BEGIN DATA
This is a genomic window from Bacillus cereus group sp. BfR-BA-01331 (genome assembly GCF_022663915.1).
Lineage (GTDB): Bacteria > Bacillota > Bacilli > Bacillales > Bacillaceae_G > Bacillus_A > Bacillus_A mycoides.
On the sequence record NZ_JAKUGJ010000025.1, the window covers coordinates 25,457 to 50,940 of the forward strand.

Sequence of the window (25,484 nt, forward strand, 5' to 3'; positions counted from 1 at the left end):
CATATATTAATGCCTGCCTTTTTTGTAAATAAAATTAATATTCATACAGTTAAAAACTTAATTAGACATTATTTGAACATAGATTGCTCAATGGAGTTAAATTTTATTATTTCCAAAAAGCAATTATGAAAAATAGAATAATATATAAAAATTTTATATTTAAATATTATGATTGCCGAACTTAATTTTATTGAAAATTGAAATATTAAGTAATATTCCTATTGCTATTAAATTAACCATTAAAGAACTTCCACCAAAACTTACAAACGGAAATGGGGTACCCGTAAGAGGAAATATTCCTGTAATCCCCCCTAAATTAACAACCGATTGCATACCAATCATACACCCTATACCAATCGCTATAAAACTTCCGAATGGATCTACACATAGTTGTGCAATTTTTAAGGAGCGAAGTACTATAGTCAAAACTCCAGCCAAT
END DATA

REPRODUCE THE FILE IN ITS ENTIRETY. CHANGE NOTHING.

This is a genomic window from Bacillus cereus group sp. BfR-BA-01331 (genome assembly GCF_022663915.1).
Lineage (GTDB): Bacteria > Bacillota > Bacilli > Bacillales > Bacillaceae_G > Bacillus_A > Bacillus_A mycoides.
On the sequence record NZ_JAKUGJ010000025.1, the window covers coordinates 25,457 to 50,940 of the forward strand.

Sequence of the window (25,484 nt, forward strand, 5' to 3'; positions counted from 1 at the left end):
CATATATTAATGCCTGCCTTTTTTGTAAATAAAATTAATATTCATACAGTTAAAAACTTAATTAGACATTATTTGAACATAGATTGCTCAATGGAGTTAAATTTTATTATTTCCAAAAAGCAATTATGAAAAATAGAATAATATATAAAAATTTTATATTTAAATATTATGATTGCCGAACTTAATTTTATTGAAAATTGAAATATTAAGTAATATTCCTATTGCTATTAAATTAACCATTAAAGAACTTCCACCAAAACTTACAAACGGAAATGGGGTACCCGTAAGAGGAAATATTCCTGTAATCCCCCCTAAATTAACAACCGATTGCATACCAATCATACACCCTATACCAATCGCTATAAAACTTCCGAATGGATCTACACATAGTTGTGCAATTTTTAAGGAGCGAAGTACTATAGTCAAAACTCCAGCCAAT